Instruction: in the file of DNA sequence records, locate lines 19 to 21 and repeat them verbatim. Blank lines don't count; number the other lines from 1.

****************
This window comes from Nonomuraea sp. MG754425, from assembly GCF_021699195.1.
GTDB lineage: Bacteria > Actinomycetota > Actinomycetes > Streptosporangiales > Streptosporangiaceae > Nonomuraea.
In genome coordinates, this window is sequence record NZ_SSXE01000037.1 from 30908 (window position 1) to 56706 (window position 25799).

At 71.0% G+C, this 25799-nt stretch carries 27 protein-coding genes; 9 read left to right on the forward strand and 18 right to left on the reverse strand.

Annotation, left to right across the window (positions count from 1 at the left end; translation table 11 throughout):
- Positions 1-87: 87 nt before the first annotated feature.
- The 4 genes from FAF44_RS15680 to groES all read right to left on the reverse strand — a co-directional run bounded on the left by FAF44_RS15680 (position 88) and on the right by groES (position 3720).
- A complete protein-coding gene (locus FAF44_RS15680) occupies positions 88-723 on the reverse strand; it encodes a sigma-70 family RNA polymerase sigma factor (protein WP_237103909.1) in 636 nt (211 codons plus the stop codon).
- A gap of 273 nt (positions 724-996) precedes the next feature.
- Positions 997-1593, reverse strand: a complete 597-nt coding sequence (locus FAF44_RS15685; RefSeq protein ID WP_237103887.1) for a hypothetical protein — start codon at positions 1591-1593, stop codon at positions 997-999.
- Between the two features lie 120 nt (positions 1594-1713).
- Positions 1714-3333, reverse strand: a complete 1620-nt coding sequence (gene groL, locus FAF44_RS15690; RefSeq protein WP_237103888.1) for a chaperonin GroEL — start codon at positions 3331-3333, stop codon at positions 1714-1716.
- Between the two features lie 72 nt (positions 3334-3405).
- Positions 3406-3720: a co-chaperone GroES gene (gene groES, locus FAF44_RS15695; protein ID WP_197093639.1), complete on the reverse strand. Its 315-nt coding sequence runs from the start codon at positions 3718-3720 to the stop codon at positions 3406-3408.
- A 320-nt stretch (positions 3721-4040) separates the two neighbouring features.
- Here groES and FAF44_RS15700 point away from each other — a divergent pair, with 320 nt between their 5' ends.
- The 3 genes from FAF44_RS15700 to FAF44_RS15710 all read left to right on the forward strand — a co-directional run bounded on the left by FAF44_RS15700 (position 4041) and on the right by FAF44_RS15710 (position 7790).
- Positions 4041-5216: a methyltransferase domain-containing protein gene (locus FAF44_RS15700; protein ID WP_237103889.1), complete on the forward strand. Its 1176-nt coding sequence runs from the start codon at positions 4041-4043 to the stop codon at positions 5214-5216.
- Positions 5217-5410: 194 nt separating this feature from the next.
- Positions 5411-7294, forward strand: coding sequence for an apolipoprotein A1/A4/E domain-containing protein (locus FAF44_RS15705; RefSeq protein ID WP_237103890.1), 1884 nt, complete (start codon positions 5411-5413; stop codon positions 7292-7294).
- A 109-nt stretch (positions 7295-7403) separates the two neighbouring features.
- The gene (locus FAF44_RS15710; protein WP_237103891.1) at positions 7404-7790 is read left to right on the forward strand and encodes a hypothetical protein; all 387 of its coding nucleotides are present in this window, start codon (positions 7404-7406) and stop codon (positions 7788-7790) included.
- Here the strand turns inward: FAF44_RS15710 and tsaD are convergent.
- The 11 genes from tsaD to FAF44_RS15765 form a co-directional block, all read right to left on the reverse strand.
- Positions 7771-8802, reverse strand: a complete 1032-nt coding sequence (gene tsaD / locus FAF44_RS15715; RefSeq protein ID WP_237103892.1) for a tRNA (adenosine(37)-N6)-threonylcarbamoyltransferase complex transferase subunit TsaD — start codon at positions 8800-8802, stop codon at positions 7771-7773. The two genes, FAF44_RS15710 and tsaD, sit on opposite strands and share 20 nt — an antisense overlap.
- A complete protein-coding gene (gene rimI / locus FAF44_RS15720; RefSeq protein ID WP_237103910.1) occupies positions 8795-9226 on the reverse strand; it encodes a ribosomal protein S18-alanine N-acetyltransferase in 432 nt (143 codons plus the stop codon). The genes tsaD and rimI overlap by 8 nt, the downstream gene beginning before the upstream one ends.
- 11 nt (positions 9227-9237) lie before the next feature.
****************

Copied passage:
- Positions 5217-5410: 194 nt separating this feature from the next.
- Positions 5411-7294, forward strand: coding sequence for an apolipoprotein A1/A4/E domain-containing protein (locus FAF44_RS15705; RefSeq protein ID WP_237103890.1), 1884 nt, complete (start codon positions 5411-5413; stop codon positions 7292-7294).
- A 109-nt stretch (positions 7295-7403) separates the two neighbouring features.